x Abu Dhabi, UAEMonday 24 July 2017

Hamas rift shows vulnerability of interim unity government

Senior Hamas figures in Gaza, who stand to lose most from the deal with Fatah, said it was unacceptable, while top Hamas loyalists in the West Bank defended the agreement.

RAMALLAH // A rare public rift broke open yesterday in the usually tightly disciplined Islamic movement Hamas over a reconciliation deal that would require it to relinquish key areas of control in the Gaza Strip.

The deal, brokered by Qatar, was signed last week in Doha by Hamas's top leader in exile, Khaled Mashaal, and the chief of the rival Fatah party, the Palestinian president, Mahmoud Abbas. The agreement is to end nearly five years of separate governments - Hamas in Gaza and Mr Abbas in the West Bank - by establishing an interim unity government headed by Mr Abbas that would prepare for Palestinian elections.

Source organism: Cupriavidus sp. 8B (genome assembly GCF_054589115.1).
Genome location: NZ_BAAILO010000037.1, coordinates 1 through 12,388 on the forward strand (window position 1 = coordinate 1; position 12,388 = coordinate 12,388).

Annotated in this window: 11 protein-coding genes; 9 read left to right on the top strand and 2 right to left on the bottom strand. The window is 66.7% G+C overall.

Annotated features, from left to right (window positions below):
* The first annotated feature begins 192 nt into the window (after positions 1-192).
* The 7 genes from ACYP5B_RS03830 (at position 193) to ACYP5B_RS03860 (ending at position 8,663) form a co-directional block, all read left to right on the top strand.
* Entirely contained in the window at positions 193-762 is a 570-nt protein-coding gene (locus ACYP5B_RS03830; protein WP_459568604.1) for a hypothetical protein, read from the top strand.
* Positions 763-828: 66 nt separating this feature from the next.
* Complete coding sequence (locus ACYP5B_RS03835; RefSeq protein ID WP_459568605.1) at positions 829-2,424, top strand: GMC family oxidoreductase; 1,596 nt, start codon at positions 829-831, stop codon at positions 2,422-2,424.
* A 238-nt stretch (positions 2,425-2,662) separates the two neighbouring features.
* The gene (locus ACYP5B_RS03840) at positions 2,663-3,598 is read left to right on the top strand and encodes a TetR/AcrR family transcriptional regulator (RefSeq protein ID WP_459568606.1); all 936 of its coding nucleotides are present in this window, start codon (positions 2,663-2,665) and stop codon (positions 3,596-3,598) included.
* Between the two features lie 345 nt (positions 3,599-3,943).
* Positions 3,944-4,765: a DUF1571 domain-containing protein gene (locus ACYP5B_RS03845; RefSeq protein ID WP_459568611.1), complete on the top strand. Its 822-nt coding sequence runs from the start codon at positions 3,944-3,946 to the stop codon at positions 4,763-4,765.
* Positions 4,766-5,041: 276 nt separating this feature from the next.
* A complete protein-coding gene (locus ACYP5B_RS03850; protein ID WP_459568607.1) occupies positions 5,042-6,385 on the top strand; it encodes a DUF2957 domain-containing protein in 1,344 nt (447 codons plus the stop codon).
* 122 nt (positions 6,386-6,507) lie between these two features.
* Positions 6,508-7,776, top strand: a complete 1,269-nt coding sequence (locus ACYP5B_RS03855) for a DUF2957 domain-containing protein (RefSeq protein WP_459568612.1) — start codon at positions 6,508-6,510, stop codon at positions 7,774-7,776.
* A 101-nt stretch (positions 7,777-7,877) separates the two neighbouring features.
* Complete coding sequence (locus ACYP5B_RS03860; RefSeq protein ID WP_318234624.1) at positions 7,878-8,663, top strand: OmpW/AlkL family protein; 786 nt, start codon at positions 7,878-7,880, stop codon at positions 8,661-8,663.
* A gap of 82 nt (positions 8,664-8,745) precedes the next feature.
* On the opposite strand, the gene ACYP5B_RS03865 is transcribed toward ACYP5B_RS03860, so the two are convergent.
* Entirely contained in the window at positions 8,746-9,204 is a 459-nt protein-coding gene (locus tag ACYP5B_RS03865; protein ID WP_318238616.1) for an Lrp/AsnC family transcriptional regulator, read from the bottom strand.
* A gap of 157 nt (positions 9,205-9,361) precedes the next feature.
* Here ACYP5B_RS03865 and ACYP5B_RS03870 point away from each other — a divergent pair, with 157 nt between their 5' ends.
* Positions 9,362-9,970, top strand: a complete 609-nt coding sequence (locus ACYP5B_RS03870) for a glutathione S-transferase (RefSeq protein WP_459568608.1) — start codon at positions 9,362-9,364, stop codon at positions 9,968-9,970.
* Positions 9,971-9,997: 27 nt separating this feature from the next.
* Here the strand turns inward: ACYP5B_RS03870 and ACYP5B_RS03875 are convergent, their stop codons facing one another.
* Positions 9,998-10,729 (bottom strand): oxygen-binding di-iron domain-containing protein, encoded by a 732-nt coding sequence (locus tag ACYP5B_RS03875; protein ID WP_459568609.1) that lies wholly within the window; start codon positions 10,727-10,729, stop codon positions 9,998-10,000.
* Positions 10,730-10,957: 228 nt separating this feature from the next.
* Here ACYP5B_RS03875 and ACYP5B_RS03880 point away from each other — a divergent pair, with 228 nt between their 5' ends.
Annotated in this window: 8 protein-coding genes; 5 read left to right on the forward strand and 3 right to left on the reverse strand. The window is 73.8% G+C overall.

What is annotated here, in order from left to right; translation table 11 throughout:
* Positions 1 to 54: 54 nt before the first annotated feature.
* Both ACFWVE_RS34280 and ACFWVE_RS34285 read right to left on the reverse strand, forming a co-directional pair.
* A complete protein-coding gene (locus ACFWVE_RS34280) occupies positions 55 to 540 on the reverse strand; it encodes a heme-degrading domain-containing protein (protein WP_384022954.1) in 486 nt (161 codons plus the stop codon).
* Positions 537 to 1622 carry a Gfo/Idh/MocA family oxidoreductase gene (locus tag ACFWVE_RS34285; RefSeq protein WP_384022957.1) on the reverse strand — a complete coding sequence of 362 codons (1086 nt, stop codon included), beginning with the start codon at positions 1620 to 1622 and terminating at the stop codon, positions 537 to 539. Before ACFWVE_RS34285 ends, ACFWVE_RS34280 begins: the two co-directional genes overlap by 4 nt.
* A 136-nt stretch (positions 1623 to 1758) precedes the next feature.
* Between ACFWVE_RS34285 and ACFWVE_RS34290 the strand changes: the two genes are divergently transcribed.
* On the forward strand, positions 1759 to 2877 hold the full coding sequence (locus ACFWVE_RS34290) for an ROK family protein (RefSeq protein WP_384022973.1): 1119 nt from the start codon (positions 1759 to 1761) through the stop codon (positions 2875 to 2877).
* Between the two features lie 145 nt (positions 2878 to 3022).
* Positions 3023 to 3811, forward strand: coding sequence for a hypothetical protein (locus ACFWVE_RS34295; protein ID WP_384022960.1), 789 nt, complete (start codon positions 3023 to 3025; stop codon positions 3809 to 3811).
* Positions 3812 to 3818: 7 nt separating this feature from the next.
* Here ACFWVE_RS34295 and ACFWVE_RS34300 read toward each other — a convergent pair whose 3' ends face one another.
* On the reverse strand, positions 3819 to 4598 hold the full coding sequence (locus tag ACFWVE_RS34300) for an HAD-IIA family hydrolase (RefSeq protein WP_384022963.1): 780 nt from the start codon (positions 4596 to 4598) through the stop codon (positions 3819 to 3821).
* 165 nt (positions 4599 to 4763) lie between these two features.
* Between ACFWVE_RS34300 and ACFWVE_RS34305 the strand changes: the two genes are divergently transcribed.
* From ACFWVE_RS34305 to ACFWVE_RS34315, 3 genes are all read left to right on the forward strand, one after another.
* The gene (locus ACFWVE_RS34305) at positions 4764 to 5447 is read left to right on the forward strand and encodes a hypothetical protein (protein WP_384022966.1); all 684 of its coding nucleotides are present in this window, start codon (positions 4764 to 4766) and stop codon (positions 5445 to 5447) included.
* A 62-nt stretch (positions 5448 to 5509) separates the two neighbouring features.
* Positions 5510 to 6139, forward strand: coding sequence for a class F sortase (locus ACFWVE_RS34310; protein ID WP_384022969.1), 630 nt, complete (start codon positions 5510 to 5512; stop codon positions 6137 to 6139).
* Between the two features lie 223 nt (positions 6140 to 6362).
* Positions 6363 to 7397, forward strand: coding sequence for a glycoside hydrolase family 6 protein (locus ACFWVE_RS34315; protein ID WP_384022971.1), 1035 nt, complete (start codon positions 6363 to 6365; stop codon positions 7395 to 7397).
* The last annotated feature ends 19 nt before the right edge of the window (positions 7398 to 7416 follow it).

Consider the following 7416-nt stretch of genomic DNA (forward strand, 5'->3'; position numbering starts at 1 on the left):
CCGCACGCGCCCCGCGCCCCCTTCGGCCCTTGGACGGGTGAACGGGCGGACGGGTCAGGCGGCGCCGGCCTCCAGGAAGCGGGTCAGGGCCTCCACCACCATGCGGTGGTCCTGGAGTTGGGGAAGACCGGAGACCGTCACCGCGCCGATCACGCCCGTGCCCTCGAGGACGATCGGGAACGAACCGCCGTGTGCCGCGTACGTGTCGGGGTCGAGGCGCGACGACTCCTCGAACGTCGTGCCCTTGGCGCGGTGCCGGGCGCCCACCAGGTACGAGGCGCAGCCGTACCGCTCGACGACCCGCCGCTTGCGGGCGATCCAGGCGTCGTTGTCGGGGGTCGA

Senior Hamas figures in Gaza, who stand to lose most from the deal, said it was unacceptable, while top Hamas loyalists in the West Bank defended the agreement. The argument raised new questions about the ability of Mr Abbas and Mr Mashaal to implement the deal, seen as their best chance yet of healing the rift following Hamas's violent takeover of Gaza in 2007.

Mr Mashaal might be able to put down the unprecedented rebellion against him, but would need the goodwill and cooperation of Hamas leaders in Gaza to make the agreement work.

Mahmoud Zahar, one of the masterminds of the Gaza takeover in 2007, said Mr Mashaal did not consult with others before signing the deal. Giving Mr Abbas the post of interim prime minister is "wrong" and "strategically unacceptable", Mr Zahar was quoted as telling the Egyptian news agency Mena on Saturday.

The criticism of the Hamas leaders in Gaza highlights the vulnerability of the Doha agreement.

Mr Abbas needs to satisfy international demands that the interim government - to consist of politically independent technocrats - is not a front for Hamas. If it is seen as too close to Hamas, the Palestinians would likely lose hundreds of millions of dollars in western aid.